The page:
The 'Close But Adversarial' Model of Supplier Relations in the Us Auto Industry
Posted: 25 Oct 2004
While cooperative buyer-supplier relations are an important source of sustainable competitive advantage, non-cooperative behavior persists widely. Reaping the full advantages of such cooperation requires an understanding of both the underlying theory as well as the context within which implementation will take place. Theoretically, as in all cooperative games, in buyer-supplier relations it is necessary to specify each player's outside options and threat points, using transaction cost analysis. Practically, it is necessary to implement strategies and design processes that maximize the value of the shared payoff and minimize the benefits and scope of opportunistic behavior. This paper tests a model in which the incentives for non-cooperative behavior are nested within a context of formal commitment, using data from the US auto industry. This 'close, but adversarial' model appears to be reasonably well supported by the data, suggesting that even within professed cooperative buyer-supplier relationships adversarial behavior persists. In contrast, a small but significant minority of the relationships were found to be characterized by high levels of trust as well as informal commitment. The results suggest specific strategies for developing cooperative supplier relations.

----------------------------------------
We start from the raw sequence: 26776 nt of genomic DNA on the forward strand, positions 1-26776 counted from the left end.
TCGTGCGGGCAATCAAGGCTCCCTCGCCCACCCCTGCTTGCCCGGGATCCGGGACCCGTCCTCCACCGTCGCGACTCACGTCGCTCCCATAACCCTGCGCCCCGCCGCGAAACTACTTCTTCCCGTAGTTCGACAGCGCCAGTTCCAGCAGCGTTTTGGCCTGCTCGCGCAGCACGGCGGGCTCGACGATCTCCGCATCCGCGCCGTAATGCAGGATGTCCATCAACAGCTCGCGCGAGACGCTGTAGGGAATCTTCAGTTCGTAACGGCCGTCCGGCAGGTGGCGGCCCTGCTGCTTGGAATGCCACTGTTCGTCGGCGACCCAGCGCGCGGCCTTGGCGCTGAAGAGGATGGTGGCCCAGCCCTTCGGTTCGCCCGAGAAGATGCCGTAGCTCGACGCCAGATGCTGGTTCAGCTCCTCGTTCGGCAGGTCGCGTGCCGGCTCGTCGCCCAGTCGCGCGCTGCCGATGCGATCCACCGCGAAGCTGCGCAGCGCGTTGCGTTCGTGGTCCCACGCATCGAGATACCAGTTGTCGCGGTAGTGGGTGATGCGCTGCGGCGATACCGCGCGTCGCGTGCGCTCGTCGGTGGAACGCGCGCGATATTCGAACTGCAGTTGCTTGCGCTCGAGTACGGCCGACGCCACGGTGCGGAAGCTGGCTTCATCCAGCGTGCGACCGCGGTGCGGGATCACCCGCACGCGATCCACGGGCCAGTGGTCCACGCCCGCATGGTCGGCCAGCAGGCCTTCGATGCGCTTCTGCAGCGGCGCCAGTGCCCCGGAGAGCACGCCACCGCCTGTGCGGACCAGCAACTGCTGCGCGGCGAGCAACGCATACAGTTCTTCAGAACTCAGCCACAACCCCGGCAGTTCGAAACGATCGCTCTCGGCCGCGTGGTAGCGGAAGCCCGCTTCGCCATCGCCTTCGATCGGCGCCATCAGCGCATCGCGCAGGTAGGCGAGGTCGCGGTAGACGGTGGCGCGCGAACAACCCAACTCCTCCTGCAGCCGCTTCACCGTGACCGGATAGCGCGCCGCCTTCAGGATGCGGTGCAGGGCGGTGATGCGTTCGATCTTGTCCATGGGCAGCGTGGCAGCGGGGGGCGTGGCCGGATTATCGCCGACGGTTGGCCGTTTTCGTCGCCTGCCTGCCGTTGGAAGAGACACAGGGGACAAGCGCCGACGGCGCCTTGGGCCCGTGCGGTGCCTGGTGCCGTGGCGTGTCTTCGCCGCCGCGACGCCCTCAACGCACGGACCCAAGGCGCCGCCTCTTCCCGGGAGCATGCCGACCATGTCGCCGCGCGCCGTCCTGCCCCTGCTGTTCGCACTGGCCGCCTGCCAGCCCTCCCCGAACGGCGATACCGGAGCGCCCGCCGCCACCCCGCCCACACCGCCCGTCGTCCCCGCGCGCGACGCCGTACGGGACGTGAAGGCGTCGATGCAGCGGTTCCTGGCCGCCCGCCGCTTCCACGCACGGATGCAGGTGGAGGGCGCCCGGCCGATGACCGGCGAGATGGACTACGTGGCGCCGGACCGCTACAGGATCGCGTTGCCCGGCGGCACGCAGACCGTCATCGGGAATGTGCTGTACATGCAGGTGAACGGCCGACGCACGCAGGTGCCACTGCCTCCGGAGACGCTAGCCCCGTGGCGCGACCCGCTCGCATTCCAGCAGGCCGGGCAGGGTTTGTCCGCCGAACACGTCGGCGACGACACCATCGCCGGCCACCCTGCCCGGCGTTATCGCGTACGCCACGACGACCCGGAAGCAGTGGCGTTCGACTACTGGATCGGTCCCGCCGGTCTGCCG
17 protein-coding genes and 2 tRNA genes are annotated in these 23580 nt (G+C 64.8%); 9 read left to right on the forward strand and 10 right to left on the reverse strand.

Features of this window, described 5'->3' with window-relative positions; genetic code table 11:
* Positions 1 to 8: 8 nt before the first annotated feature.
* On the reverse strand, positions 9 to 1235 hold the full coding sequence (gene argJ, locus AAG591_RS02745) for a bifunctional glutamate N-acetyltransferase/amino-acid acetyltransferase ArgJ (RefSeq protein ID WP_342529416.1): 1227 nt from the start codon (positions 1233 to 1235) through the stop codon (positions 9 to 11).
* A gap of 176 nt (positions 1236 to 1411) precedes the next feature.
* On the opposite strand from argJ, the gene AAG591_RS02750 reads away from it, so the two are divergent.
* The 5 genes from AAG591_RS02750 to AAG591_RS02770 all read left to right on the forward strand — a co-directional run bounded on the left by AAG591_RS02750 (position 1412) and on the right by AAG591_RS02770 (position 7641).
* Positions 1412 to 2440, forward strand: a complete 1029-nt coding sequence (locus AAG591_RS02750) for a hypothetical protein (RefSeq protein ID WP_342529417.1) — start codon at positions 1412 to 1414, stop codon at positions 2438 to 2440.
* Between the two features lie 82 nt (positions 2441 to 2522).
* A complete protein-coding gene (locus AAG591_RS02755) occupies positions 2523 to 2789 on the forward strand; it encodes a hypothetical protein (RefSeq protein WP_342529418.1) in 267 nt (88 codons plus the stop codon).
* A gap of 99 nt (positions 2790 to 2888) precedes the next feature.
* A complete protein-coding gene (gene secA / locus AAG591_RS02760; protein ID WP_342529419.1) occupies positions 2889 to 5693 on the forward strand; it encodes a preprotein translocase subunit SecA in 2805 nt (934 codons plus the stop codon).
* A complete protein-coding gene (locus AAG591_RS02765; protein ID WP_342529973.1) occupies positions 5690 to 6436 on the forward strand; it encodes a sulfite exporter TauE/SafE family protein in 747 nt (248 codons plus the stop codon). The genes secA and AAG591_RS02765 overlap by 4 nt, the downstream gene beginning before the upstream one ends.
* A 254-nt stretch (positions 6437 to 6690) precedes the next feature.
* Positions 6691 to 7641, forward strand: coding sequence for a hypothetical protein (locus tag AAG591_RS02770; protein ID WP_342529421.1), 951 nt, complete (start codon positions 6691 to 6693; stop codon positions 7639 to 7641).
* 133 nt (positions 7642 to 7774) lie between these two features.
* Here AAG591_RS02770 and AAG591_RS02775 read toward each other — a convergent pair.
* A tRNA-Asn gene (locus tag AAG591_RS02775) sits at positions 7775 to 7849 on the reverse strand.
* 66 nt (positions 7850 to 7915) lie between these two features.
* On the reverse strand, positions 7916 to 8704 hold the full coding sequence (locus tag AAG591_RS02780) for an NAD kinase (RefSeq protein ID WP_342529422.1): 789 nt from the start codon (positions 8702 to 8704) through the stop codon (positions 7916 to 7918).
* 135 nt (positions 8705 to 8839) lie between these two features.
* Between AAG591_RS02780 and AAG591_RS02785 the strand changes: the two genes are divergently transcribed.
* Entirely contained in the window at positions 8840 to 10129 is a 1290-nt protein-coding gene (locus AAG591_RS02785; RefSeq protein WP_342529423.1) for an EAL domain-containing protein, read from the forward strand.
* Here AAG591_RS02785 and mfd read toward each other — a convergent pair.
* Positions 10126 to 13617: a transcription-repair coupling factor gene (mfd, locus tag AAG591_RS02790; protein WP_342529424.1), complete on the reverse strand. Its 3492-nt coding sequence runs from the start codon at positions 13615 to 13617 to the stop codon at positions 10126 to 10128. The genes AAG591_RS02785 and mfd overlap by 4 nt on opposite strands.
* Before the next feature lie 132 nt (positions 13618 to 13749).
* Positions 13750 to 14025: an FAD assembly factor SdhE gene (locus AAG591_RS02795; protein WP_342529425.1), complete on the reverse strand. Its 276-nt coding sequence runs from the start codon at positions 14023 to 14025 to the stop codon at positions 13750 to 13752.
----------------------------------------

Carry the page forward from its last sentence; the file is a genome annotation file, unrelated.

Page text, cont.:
Note: This is a description of the paper and not the actual abstract.
Keywords: buyer-supplier relations, automobile industry, game theoretic models
JEL Classification: L22, L23, L62
Suggested Citation: Suggested Citation